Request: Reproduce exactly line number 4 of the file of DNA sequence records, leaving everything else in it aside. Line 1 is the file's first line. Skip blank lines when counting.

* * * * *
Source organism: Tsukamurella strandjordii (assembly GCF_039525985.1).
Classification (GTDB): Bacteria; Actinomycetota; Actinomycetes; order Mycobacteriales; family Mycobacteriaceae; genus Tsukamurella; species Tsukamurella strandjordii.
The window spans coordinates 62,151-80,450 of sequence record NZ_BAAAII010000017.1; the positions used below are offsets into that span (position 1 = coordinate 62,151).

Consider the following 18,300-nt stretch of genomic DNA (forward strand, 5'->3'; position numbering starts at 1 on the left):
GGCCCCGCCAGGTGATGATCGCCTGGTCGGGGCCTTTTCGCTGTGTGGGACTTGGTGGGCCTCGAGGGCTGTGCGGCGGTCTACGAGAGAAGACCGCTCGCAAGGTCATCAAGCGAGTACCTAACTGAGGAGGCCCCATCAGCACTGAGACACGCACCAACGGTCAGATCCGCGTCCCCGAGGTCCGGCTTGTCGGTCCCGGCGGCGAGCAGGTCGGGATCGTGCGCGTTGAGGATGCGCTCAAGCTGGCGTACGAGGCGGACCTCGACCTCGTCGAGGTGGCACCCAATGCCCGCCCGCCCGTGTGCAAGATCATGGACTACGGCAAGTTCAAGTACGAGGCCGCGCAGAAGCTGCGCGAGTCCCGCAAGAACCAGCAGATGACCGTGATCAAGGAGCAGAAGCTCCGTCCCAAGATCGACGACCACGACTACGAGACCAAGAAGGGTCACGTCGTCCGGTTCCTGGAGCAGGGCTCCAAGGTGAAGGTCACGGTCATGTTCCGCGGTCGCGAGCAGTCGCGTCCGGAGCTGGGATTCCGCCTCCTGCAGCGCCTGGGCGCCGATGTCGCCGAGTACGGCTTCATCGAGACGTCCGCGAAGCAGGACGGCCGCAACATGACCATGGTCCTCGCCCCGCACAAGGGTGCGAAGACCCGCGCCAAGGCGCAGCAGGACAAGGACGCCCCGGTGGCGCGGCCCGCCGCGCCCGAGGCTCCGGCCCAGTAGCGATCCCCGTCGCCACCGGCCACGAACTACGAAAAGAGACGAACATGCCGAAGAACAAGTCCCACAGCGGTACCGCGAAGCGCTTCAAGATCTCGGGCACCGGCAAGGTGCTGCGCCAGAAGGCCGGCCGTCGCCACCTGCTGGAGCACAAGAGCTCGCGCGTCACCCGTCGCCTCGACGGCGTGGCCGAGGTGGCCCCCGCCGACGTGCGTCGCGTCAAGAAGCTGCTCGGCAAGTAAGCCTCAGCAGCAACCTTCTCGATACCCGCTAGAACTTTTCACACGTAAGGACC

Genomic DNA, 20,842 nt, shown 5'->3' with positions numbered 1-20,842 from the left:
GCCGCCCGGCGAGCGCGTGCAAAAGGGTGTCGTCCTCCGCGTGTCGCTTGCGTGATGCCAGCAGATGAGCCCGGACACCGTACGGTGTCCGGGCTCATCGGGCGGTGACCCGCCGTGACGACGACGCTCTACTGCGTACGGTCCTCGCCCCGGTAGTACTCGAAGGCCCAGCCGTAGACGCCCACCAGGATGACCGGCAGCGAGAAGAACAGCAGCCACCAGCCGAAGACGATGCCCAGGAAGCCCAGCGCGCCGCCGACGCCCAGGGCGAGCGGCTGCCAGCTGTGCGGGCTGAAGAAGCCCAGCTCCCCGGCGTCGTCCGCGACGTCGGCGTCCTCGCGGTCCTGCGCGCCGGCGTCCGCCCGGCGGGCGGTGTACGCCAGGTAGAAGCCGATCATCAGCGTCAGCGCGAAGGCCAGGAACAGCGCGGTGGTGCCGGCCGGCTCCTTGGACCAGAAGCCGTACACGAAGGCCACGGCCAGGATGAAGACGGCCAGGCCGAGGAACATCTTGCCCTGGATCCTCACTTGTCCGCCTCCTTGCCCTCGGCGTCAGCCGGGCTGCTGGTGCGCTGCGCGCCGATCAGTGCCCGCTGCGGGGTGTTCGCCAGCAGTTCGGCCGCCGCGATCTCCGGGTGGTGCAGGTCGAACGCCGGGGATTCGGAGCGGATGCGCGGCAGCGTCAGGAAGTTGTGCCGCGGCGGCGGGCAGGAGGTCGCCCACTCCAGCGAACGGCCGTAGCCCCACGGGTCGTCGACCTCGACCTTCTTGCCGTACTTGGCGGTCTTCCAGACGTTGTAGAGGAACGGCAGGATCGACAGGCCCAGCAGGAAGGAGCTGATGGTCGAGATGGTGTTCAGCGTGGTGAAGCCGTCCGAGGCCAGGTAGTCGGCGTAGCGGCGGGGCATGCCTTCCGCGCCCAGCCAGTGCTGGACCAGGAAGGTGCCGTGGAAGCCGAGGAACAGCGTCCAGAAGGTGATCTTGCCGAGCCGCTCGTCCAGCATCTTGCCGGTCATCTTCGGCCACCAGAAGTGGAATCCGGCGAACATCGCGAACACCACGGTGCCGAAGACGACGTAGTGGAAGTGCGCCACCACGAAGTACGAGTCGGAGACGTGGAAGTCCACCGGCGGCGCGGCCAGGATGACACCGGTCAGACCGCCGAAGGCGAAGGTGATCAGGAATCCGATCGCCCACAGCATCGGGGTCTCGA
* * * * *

Consider the following 18,300-nt stretch of genomic DNA (forward strand, 5'->3'; position numbering starts at 1 on the left):